Chhatrapati Shivaji Maharaj born on 19 February 1630 at the Shivneri Fort
He was an Indian ruler and a member of the Bhonsle Maratha clan.
Shivaji Maharaj carved out an enclave from the declining Adilshahi sultanate of Bijapur that formed the genesis of the Maratha Empire.
In 1674, he was formally crowned the Chhatrapati of his realm at Raigad Fort.
Over the course of his life, Shivaji Maharaj engaged in both alliances and hostilities with the Mughal Empire, the Sultanate of Golkonda, Sultanate of Bijapur and the European colonial powers.
His military forces expanded the Maratha sphere of influence, capturing and building forts, and forming a Maratha navy.
Chhatrapati Shivaji Maharaj is known as ‘Father of Indian Navy‘
Shivaji Maharaj established a competent and progressive civil rule with well-structured administrative organisations.
He revived ancient Hindu political traditions, court conventions and promoted the usage of the Marathi and Sanskrit languages, replacing Persian in court and administration.
His legacy was to vary by observer and time, but nearly two centuries after his death, he began to take on increased importance with the emergence of the Indian independence movement, as many Indian nationalists elevated him as a proto-nationalist and hero of the Hindus
He established a competent and progressive civil rule with the help of disciplined military and well-structured administrative organisations.
He innovated military tactics, pioneering non-conventional methods(guerrilla warfare) and leveraged strategic factors like geography, speed, and surprise.
He focused on pinpoint attacks to defeat his larger and more powerful enemies.
He placed the well-being of his people above everything.
A brave and genuinely secular ruler, he respected women and cared for the downtrodden and farmers.
Born on February 19, 1630, at Shivneri Fort in Pune.
He was born to Shahaji Bhonsle, a Maratha general who held the jagirs of Pune and Supe under the Bijapur Sultanate.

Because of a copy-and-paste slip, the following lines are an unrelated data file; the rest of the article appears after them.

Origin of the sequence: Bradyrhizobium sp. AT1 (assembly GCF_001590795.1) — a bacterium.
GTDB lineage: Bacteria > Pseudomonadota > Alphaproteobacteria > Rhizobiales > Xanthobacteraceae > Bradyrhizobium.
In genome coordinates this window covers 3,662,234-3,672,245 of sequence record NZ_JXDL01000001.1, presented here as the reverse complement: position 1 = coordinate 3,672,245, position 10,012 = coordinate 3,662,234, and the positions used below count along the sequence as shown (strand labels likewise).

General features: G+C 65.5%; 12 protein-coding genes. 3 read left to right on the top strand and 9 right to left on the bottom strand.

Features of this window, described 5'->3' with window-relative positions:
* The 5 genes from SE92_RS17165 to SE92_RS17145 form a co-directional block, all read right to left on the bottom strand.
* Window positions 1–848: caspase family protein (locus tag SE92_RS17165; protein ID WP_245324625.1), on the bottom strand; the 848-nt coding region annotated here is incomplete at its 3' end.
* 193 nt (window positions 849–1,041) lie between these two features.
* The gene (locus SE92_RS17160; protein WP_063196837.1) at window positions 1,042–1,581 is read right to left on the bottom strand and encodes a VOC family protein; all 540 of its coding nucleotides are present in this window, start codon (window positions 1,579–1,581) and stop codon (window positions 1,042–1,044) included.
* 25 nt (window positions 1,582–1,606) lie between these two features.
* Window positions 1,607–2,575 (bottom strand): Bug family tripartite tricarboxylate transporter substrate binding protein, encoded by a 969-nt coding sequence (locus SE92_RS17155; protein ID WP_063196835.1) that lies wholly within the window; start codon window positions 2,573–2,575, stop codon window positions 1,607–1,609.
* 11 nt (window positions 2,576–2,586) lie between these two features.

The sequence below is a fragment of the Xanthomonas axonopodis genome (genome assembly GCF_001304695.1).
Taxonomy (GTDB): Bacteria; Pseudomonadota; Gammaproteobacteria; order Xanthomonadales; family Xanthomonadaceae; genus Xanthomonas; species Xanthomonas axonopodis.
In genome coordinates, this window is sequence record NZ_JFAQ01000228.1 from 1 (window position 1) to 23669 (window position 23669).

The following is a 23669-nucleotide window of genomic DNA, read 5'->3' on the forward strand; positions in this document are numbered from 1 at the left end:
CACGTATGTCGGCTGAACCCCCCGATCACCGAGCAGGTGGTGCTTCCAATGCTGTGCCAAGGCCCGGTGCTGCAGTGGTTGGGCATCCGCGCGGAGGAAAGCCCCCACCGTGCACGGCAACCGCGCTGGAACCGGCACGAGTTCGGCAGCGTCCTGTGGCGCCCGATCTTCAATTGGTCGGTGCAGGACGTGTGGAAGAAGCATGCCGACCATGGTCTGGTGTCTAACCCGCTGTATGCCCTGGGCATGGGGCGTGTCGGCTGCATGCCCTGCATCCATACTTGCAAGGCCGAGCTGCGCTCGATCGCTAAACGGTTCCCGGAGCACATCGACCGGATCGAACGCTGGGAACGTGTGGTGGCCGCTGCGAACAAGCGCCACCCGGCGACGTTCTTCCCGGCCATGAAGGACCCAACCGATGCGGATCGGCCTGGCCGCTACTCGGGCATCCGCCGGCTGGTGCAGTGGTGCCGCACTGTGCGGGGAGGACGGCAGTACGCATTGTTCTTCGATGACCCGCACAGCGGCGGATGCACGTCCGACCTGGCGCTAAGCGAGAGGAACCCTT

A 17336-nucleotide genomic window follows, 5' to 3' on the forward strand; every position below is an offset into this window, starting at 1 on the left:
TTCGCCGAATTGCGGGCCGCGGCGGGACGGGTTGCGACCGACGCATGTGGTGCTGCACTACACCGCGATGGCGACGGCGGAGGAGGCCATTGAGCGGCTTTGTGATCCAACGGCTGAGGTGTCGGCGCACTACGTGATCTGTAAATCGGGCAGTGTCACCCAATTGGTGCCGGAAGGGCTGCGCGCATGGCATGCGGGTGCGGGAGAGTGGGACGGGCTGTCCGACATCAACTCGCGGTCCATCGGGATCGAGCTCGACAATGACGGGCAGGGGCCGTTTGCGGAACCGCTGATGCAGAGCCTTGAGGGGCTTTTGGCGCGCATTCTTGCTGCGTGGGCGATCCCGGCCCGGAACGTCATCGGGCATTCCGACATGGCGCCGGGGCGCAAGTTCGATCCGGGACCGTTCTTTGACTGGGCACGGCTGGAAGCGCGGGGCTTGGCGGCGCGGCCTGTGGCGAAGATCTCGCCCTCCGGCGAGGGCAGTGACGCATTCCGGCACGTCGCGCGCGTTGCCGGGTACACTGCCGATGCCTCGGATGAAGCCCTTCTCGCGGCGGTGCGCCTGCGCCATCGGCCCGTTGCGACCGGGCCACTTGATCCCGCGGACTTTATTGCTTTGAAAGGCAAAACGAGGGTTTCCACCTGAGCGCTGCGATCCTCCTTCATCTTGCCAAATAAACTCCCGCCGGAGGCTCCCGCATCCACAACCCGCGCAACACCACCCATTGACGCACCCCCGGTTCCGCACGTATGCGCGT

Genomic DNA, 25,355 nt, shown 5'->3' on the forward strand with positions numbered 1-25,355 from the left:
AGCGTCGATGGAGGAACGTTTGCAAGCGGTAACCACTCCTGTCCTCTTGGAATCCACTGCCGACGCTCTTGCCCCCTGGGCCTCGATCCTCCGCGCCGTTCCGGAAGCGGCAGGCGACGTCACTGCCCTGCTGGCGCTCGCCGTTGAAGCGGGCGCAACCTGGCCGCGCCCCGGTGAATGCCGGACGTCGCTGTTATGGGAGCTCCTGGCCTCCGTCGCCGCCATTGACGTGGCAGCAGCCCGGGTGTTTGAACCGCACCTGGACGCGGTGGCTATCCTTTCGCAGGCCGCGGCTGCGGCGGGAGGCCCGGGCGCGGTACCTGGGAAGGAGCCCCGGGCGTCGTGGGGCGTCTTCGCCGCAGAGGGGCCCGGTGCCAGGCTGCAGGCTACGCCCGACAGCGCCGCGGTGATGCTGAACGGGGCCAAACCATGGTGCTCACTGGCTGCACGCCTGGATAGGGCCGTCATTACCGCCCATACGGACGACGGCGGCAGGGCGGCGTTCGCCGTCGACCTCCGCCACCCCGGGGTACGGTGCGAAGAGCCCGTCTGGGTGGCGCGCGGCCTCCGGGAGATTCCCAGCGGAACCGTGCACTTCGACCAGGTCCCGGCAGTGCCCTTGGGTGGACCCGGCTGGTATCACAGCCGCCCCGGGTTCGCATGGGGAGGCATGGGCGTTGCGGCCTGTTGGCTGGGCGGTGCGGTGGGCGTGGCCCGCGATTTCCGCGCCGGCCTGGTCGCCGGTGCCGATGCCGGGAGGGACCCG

Shivaji’s mother was Jijabai, a pious woman whose religious qualities had a profound influence on him.
Shivaji was not named after Lord Shiva.
His name was derived from the name of a regional deity – Goddess Shivai.
He was brought up by his mother and his administrator, Dadoji Konddeo, who taught him horse riding, archery, marksmanship, patta and other fighting techniques after his father left for Karnataka with his second wife, Tukabai.
Accession & Reign
He made his first military conquest at the age of 16 in 1645 by attacking and capturing Torna Fort in the Bijapur Sultanate, followed by conquest of other forts – Chakan, Kondana, and Rajgad.
Fearing his rising power, the Bijapur Sutlan, Mohammed Adil Shah imprisoned his father, following which he halted his conquests and built a stronger army until his father’s release in 1653 or 1655.
The Bijapur Sultan sent his general, Afzal Khan, to supress Shivaji in November 1659, who, fearing Afzal’s deceitful plans, came armed with bagh nakh (tiger claw) in one hand and a dagger in the other, and slayed him at the Pratapgar Fort.
He was attacked by the army of Adilshah’s general, Siddi Jauhar, while camping at Panhala Fort, near present-day Kolhapur, in 1660, but Shivaji escape to Vishalgad fort to regroup his large army for a battle. Backed by his Maratha sardar Baji Prabhu Deshpande, who wounded himself while holding back the army at the Battle of Pavan
Khind, he reached Vishalgad safely, resulting in a truce between him and Adilshah in July 1660.
He resumed his raids after his father’s death in 1664-65 and seized the northern parts of Konkon and forts of Purandar and Javali.
His peaceful relations with the Mughals saw conflicts in 1657 when he raided the Mughal territories in Ahmednagar and Junnar, following which Aurangzeb sent a 150,000-force under Shaista Khan, in 1660, to chastise him.
The Mughal army captured Pune. When they encamped there, Shivaji made a surprise attack killing Mughal soldiers and guards, with Shaista Khan narrowly escaping. Soon after in 1664, he raided Surat and looted its treasure.
He made a visit to Agra, along with his nine-year old son Sambhaji, upon Aurangzeb’s invitation in 1666, who planned to send him to Kandahar (now in Afghanistan) to handle the Mughal empire’s northwestern frontier.
He was ill-treated by Aurangzeb at his court and offended. He was taken into custody and put under house arrest. However, he managed to escape with his son and spent the next three years strengthening his administration.